Dan Graham claims that his phone is continually ringing and pinging. “I probably receive ten spam calls and messages every day on average,” Graham said of the number of spam calls and texts he receives. “I counted one day… That day, I received 24.”
He stated that the majority originate from fake phone numbers to sell insurance, extend warranties, and provide student debt forgiveness.
He has registered his phone number with the National Do Not Call Registry (DNC), which was established to prevent unsolicited commercial calls, but he claims this has had no effect.
Graham cannot disregard any unknown numbers because he spends his time between Dallas and Austin for business and travels frequently.
“With two young children and a wife who lives in another city, simply not answering the phone when I receive an unusual call is not an option, especially now that these individuals have begun spoofing phone numbers,” Graham added.
The financial accounting consultant filed complaints with the Better Business Bureau and the Federal Trade Commission but received no resolution.
“I began resisting. I would remain on the line until I identified the firm responsible, at which point I would submit a BBB complaint. I believe I made over two dozen BBB complaints and had no resolution, only more frustration,” he explained.
Graham filed his first case against a corporation that violated the federal Telephone Consumer Protection Act in Travis County last April (TCPA).
“To counteract an increase in telephone marketing calls, Congress created the Telephone Consumer Protection Act (TCPA) in 1991,” the Federal Communications Commission reports (FCC).
It prohibits telemarketing calls and the use of automatic dialing systems, prepared communications, and SMS messages.
The FCC stated in 2012 that it revised its rules to require telemarketers to “obtain prior express written consent from consumers before robocalling them, prohibit telemarketers from using an “established business relationship” to avoid obtaining consent from consumers when calling their home phones, and require telemarketers to provide an automated, interactive ‘opt-out’ mechanism during each robocall so consumers can immediately tell the telemarketer to snooze.”
Taking legal action against telemarketers
“It’s progressed from calls that say, ‘Hey, we want to sell you a car…we want to sell you insurance,’ to text messages that are, in my opinion, blatantly fraudulent.
‘You won an iPad,’ or ‘You won an iPhone,’ or ‘Your phone is contaminated, and you must download this anti-virus software,’ or something along those lines,” he stated.
Graham has filed around 50 small claims lawsuits in Travis County alone and numerous others in North Texas and claims to have received approximately $75,000 in settlements.
“Some have simply stated, ‘Hey, we don’t care.’ We will continue to do what we like.’ There is no apology, nothing. We’ve also taken another corporation to court, and their legal counsel phoned us and said, ‘First of all, thank you.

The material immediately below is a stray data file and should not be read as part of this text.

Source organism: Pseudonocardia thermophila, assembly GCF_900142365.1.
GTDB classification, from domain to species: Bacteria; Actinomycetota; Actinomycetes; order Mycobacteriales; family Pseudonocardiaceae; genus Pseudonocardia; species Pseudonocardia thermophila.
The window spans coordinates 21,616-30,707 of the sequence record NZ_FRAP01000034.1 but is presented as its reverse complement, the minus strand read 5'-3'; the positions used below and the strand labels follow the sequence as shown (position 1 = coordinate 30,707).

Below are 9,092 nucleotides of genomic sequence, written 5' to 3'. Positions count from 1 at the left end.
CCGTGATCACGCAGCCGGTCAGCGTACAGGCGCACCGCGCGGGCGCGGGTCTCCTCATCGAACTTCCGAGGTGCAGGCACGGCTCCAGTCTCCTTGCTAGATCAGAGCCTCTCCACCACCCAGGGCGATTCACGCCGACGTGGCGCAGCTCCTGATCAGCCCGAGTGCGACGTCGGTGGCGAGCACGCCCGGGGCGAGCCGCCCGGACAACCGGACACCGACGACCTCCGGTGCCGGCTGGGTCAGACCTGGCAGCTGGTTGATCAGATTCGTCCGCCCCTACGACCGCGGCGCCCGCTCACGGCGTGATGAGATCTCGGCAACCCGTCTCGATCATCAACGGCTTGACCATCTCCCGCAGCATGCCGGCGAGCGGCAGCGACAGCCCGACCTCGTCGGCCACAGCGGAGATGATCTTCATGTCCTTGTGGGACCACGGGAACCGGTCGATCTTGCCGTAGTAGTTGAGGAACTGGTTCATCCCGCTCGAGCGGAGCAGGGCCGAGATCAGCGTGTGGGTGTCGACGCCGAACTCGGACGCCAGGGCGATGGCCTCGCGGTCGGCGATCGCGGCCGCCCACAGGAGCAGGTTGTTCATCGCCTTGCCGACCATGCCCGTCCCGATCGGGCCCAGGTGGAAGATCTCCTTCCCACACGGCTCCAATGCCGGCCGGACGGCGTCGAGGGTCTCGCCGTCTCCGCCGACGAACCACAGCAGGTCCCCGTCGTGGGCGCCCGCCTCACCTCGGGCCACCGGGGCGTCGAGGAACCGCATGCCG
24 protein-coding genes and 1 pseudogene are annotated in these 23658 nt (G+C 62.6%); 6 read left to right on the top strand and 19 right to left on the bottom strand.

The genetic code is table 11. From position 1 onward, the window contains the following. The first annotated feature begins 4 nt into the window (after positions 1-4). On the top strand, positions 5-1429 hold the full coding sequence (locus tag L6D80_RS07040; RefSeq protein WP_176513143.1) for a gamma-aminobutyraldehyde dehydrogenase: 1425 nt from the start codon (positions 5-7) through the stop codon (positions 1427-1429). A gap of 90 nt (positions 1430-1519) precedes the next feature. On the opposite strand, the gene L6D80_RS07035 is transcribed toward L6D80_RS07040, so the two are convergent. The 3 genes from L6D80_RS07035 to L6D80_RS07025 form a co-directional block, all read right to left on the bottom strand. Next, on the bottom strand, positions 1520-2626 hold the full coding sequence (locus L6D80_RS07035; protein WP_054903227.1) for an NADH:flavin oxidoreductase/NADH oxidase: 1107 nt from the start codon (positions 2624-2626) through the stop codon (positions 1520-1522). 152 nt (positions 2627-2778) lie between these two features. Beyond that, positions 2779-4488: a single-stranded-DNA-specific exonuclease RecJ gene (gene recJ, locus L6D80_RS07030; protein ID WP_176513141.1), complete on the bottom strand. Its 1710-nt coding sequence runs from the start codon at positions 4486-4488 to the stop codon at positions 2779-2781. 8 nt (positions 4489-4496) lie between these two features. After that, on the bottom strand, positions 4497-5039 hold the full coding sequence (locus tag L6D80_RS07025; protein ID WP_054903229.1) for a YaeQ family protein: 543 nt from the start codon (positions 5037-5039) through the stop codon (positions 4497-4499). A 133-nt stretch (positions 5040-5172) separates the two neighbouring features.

We are aware that you are suing us; however, we were unaware that our marketing affiliates engaged in this activity. We’ve dismissed them immediately and terminated the partnership.'”
He stated that perhaps ten businesses had altered their approach to this type of marketing.
“I truly believe that the legislation was created for situations like this; when we see that our regulators are overloaded and we are the ones receiving harassment, we can rise and do something about it,” Graham added.
Enforcement with vigour
In a recent report to Congress, the FTC stated that over 244 million customers had registered their phone numbers with the DNC registration over the last two years.
Additionally, the study stated over five million complaints in 2021, with most complaints being to robocall offenses.
According to the FTC, “imposter fraud and warranty protection scam calls ranked first on the list of frequently reported call subjects.”
According to the study, the FTC has received over 18,000 Do Not Call complaints relating to COVID since the epidemic began.
Last March, the FCC stated that it had begun significant enforcement steps. The FCC levied the agency’s highest penalties in history — a $225 million penalty against Texas telemarketers for illegally faking roughly 1 billion robocalls to sell short-term, limited-duration health insurance products.
According to the FDA, the robocalls made misleading claims about offering health insurance plans from reputable health insurance firms. Additionally, six-voice providers were sent with cease-and-desist letters for persistently violating restrictions governing the use of auto dialed and prerecorded voice message calls.
‘We might be able to make this type of unending spam costly.’
Graham has had some reprieve from the calls and texts received after the litigation.
“I’ll call the company, and they’ll say, ‘You know, you’ve been blocked,’ and I’ve gotten a lot of that. I’ve even had the telemarketer call back and say, ‘Hmm, it appears as though you’ve been banned,'” he explained. “I’ve also noticed a decline in some types of calls.”
Graham advised anybody receiving these calls or texts to contact the FTC, ascertain the firm behind them, and then write reviews and share their experiences on social media.
He stated that Travis County has made the filing procedure user-friendly, and much can be accomplished online.
“If consumers understood how to push back and began doing so, we might make this type of unending spam costly to those who perpetrate it,” he stated.
“My aim is that enough of us speak out and begin pushing back that it becomes more expensive for businesses to hire these telemarketers and engage in these telemarketing techniques carelessly… that it becomes more expensive to do so than the advantage they obtain.”